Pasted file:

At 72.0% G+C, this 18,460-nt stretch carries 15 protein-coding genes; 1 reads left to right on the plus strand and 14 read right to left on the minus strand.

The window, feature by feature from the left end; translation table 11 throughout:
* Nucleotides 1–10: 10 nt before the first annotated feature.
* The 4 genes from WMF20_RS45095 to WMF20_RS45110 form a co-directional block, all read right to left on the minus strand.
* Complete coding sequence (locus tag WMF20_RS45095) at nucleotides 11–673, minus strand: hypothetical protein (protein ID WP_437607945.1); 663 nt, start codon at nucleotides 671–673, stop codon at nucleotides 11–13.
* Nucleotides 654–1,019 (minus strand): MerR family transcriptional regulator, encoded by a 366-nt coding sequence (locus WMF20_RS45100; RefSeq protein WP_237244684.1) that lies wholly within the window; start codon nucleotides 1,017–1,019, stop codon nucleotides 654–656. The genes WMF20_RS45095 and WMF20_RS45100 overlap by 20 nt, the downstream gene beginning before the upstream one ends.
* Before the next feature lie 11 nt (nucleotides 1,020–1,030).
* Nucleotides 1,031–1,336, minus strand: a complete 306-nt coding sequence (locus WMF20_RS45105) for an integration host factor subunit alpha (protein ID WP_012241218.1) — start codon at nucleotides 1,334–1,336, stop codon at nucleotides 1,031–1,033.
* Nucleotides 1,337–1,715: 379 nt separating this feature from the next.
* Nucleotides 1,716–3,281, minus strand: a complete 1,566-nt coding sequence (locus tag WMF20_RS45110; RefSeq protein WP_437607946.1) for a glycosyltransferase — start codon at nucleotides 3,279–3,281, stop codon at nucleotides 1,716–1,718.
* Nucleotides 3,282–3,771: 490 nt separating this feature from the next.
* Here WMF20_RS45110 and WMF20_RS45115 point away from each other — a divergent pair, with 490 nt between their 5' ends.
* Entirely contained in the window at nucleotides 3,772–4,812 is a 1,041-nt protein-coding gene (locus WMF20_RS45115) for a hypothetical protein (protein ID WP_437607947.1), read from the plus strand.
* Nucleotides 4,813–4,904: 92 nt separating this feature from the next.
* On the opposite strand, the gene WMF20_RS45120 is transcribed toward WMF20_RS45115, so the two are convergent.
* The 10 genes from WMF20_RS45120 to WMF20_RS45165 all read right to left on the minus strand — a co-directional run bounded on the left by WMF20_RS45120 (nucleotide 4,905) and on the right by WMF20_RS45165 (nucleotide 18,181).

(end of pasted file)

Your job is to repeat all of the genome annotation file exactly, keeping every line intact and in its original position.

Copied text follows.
At 72.0% G+C, this 18,460-nt stretch carries 15 protein-coding genes; 1 reads left to right on the plus strand and 14 read right to left on the minus strand.

The window, feature by feature from the left end; translation table 11 throughout:
* Nucleotides 1–10: 10 nt before the first annotated feature.
* The 4 genes from WMF20_RS45095 to WMF20_RS45110 form a co-directional block, all read right to left on the minus strand.
* Complete coding sequence (locus tag WMF20_RS45095) at nucleotides 11–673, minus strand: hypothetical protein (protein ID WP_437607945.1); 663 nt, start codon at nucleotides 671–673, stop codon at nucleotides 11–13.
* Nucleotides 654–1,019 (minus strand): MerR family transcriptional regulator, encoded by a 366-nt coding sequence (locus WMF20_RS45100; RefSeq protein WP_237244684.1) that lies wholly within the window; start codon nucleotides 1,017–1,019, stop codon nucleotides 654–656. The genes WMF20_RS45095 and WMF20_RS45100 overlap by 20 nt, the downstream gene beginning before the upstream one ends.
* Before the next feature lie 11 nt (nucleotides 1,020–1,030).
* Nucleotides 1,031–1,336, minus strand: a complete 306-nt coding sequence (locus WMF20_RS45105) for an integration host factor subunit alpha (protein ID WP_012241218.1) — start codon at nucleotides 1,334–1,336, stop codon at nucleotides 1,031–1,033.
* Nucleotides 1,337–1,715: 379 nt separating this feature from the next.
* Nucleotides 1,716–3,281, minus strand: a complete 1,566-nt coding sequence (locus tag WMF20_RS45110; RefSeq protein WP_437607946.1) for a glycosyltransferase — start codon at nucleotides 3,279–3,281, stop codon at nucleotides 1,716–1,718.
* Nucleotides 3,282–3,771: 490 nt separating this feature from the next.
* Here WMF20_RS45110 and WMF20_RS45115 point away from each other — a divergent pair, with 490 nt between their 5' ends.
* Entirely contained in the window at nucleotides 3,772–4,812 is a 1,041-nt protein-coding gene (locus WMF20_RS45115) for a hypothetical protein (protein ID WP_437607947.1), read from the plus strand.
* Nucleotides 4,813–4,904: 92 nt separating this feature from the next.
* On the opposite strand, the gene WMF20_RS45120 is transcribed toward WMF20_RS45115, so the two are convergent.
* The 10 genes from WMF20_RS45120 to WMF20_RS45165 all read right to left on the minus strand — a co-directional run bounded on the left by WMF20_RS45120 (nucleotide 4,905) and on the right by WMF20_RS45165 (nucleotide 18,181).